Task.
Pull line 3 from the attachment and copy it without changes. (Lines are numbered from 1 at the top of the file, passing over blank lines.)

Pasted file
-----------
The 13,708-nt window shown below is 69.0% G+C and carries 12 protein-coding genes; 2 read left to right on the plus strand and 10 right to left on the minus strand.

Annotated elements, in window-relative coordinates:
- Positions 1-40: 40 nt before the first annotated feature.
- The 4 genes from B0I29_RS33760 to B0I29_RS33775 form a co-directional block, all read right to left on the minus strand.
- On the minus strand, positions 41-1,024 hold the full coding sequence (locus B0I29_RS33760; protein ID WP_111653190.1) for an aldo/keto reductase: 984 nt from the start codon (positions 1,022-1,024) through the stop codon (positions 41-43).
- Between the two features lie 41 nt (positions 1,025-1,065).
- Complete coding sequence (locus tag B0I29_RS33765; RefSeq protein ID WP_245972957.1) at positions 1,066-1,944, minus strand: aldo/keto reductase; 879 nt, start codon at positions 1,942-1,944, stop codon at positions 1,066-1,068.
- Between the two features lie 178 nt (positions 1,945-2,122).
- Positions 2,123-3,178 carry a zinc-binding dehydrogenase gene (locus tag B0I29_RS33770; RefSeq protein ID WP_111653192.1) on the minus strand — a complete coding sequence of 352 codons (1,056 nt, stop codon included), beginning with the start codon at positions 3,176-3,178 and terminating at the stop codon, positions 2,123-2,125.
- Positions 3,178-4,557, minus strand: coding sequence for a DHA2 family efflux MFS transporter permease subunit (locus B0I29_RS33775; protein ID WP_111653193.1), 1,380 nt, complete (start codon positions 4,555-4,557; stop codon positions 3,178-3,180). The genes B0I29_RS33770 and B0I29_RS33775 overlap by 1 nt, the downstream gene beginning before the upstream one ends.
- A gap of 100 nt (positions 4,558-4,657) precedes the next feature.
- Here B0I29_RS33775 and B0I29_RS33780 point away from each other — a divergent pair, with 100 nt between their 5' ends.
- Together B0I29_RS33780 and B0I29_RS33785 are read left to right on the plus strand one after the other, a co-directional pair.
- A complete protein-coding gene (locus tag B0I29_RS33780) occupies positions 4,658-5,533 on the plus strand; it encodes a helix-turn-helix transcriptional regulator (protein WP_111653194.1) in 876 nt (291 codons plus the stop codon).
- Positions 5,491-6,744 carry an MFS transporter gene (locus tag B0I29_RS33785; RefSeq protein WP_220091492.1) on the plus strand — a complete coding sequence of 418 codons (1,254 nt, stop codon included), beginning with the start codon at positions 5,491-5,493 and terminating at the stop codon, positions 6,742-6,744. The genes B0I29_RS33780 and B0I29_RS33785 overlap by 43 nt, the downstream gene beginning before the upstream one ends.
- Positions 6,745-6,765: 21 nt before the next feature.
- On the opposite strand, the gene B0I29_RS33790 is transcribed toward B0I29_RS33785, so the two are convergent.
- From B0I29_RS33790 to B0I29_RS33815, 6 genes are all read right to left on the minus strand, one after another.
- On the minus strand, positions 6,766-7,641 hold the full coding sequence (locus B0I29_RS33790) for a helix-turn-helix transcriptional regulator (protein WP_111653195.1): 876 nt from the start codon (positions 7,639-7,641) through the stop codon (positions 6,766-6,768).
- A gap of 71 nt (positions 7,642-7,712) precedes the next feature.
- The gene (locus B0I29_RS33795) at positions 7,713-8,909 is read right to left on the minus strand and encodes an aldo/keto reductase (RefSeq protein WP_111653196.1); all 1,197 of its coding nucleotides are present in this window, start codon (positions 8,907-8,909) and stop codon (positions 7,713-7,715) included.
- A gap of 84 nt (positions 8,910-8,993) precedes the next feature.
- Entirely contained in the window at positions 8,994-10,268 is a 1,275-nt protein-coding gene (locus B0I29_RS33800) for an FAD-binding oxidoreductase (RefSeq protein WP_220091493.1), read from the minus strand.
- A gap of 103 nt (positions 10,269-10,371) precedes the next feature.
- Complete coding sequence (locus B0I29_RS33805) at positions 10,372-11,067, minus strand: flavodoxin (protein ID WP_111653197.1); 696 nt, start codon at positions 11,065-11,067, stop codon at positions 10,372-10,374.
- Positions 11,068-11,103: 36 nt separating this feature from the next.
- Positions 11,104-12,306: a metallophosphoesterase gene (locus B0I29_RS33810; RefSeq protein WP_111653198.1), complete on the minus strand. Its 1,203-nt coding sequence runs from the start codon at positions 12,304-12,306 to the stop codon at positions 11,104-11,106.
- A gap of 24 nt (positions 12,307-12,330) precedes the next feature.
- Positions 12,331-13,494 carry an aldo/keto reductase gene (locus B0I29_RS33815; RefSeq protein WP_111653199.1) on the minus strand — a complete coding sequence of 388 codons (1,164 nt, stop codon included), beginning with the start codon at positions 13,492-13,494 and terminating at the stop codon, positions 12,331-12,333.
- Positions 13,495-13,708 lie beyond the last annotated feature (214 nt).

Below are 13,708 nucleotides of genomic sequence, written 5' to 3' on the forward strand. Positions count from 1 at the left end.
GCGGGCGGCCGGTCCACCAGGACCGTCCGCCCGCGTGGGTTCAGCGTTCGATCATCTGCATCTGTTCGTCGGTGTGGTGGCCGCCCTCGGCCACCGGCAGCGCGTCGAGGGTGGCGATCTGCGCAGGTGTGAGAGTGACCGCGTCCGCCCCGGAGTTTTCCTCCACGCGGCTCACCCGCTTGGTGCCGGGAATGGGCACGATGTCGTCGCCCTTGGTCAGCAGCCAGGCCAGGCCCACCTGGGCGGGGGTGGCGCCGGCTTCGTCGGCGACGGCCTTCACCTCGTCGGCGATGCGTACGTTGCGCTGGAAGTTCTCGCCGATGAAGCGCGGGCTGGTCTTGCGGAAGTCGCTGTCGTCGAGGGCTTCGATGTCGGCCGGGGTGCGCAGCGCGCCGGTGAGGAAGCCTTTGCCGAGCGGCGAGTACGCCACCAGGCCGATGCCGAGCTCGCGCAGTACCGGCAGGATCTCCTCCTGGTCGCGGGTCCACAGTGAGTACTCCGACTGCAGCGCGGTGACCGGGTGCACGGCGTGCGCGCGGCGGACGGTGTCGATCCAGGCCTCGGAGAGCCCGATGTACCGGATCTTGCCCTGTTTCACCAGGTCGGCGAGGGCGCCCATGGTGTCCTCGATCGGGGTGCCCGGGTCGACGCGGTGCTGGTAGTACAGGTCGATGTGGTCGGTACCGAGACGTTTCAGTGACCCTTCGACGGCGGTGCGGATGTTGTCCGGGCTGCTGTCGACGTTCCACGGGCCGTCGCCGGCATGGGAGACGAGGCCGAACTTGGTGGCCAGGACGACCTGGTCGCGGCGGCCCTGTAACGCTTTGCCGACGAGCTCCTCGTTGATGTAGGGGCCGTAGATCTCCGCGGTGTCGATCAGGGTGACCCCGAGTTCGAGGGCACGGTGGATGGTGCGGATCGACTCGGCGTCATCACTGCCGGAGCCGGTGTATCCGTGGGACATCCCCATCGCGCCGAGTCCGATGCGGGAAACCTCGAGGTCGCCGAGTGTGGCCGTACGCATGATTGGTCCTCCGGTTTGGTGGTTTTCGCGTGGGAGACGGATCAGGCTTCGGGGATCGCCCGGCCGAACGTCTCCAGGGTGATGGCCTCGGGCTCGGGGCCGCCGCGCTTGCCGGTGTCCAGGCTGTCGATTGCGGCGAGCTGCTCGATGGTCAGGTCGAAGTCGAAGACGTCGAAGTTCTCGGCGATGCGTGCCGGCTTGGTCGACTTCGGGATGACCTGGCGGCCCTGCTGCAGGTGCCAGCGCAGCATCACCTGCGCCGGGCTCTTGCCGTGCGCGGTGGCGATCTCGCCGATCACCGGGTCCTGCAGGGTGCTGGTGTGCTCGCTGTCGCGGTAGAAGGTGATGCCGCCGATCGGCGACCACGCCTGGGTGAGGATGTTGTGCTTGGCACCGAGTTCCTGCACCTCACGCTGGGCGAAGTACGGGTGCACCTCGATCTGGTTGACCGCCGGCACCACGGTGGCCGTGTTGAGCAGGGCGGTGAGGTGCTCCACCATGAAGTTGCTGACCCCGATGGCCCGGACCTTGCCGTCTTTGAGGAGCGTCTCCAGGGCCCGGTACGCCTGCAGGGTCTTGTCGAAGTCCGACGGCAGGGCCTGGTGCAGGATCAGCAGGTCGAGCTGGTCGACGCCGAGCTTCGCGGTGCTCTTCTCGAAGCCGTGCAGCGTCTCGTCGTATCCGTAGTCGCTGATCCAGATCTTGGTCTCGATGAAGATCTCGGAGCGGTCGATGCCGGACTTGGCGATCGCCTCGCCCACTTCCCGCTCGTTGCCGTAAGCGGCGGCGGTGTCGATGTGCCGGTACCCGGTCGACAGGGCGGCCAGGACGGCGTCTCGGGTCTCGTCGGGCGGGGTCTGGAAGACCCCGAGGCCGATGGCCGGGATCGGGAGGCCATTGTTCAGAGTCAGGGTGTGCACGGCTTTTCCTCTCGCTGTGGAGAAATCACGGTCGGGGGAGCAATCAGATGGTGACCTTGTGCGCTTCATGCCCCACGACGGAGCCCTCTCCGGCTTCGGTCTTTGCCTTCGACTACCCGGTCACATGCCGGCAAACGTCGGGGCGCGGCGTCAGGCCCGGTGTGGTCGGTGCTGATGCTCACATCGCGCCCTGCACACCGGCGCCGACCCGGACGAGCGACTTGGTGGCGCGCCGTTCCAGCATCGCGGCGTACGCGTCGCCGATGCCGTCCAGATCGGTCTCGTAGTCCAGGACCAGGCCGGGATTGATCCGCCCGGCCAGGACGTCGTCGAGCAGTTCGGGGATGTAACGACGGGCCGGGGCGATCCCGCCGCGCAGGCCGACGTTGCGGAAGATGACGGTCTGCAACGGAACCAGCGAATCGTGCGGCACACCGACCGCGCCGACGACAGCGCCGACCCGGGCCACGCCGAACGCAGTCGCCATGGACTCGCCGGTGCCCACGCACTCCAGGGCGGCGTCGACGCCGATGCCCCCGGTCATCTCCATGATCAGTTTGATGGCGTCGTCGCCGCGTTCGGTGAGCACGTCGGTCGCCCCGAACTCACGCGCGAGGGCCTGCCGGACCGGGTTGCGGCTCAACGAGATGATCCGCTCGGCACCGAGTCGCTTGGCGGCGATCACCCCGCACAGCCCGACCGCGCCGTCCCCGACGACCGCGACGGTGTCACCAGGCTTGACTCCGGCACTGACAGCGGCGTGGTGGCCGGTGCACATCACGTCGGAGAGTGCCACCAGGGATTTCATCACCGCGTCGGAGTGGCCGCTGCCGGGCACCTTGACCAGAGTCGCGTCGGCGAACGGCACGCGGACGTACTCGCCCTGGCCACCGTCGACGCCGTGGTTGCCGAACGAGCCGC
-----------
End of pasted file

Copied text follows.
- Positions 1-40: 40 nt before the first annotated feature.